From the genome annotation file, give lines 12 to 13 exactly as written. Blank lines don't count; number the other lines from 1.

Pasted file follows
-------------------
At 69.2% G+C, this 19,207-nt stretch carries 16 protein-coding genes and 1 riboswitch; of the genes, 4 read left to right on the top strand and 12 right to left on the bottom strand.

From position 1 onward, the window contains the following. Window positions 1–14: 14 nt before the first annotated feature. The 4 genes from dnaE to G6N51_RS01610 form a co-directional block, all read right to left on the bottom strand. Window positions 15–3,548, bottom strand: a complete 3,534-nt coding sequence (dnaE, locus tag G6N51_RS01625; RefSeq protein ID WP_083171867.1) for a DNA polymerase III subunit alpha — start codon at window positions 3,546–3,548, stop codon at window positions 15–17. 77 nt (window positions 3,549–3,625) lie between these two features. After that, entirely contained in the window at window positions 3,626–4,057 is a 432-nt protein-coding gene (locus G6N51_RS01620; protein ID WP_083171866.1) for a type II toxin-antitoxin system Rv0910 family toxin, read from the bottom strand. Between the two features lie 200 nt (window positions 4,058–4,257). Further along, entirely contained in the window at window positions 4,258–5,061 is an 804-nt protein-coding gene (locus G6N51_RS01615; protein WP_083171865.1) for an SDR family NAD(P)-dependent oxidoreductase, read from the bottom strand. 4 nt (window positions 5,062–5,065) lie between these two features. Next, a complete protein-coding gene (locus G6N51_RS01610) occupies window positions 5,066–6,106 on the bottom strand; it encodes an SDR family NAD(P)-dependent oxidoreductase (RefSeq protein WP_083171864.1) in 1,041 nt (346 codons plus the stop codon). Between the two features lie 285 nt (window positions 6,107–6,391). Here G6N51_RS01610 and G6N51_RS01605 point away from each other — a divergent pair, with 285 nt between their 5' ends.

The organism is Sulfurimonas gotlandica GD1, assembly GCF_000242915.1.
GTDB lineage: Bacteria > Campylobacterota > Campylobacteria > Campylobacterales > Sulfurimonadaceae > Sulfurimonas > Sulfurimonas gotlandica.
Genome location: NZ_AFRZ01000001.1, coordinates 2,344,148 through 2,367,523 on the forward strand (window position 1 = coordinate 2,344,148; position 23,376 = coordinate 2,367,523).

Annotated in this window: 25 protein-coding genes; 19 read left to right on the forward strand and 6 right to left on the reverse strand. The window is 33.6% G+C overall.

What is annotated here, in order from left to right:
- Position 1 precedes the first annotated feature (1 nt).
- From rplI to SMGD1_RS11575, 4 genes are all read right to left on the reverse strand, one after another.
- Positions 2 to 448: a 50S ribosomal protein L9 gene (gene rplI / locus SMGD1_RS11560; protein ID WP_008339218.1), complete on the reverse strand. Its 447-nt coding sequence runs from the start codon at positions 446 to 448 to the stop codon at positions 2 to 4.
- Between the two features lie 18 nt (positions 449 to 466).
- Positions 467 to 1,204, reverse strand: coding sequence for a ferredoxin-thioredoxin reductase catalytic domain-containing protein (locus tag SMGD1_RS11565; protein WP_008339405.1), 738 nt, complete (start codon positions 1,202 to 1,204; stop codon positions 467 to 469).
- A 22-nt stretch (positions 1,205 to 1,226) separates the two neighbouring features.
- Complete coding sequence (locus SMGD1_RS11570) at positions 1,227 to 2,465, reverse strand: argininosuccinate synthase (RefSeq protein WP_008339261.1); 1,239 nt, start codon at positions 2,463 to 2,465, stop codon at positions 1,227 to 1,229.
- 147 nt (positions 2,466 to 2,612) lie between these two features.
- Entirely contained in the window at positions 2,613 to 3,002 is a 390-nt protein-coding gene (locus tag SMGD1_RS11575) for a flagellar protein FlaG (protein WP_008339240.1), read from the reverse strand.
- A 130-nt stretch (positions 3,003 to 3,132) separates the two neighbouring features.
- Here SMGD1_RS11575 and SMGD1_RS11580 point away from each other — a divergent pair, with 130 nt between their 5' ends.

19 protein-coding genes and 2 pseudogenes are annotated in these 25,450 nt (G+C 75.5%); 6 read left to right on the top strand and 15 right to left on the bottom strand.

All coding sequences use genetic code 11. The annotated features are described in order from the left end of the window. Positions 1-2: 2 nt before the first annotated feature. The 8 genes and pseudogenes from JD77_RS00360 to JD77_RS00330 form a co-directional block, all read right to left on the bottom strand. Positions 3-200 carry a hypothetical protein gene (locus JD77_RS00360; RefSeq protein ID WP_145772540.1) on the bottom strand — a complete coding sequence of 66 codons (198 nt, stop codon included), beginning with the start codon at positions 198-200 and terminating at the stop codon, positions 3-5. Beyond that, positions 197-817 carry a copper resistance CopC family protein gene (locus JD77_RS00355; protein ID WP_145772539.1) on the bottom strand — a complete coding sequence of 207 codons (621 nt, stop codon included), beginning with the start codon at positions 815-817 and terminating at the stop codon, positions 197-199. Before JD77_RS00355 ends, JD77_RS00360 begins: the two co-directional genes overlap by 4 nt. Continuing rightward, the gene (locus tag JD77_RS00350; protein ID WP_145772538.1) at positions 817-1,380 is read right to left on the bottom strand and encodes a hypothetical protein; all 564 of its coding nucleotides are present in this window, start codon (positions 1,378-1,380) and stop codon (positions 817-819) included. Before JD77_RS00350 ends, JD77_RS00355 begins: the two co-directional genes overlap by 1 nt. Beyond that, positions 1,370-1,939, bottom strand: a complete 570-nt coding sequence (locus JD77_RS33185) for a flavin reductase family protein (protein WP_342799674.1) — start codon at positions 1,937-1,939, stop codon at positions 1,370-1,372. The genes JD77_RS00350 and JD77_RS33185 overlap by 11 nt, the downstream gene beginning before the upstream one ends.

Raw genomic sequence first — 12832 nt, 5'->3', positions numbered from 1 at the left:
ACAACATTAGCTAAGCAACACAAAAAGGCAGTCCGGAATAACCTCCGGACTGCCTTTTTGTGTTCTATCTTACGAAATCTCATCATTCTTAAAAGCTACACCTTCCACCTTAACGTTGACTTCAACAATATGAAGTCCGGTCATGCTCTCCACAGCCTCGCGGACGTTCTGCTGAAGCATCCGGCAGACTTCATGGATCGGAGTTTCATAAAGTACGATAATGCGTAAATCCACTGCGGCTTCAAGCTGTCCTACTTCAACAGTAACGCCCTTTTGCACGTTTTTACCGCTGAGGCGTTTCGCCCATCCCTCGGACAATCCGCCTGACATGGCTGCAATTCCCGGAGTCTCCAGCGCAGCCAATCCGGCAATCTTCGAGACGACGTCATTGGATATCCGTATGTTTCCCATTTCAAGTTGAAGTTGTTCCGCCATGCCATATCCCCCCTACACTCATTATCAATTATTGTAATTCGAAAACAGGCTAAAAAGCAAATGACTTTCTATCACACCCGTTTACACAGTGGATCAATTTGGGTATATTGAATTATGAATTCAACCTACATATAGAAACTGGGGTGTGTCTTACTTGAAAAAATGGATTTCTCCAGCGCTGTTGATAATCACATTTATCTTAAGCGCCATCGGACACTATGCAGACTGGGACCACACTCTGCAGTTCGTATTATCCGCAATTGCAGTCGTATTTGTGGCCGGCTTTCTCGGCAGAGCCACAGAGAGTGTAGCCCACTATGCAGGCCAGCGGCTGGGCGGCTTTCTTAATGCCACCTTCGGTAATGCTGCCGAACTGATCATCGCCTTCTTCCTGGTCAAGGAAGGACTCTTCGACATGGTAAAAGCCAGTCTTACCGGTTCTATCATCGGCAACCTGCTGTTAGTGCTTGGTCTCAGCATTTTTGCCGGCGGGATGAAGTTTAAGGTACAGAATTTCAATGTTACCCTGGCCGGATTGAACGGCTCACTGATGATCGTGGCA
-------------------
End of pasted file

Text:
- Positions 467 to 1,204, reverse strand: coding sequence for a ferredoxin-thioredoxin reductase catalytic domain-containing protein (locus tag SMGD1_RS11565; protein WP_008339405.1), 738 nt, complete (start codon positions 1,202 to 1,204; stop codon positions 467 to 469).
- A 22-nt stretch (positions 1,205 to 1,226) separates the two neighbouring features.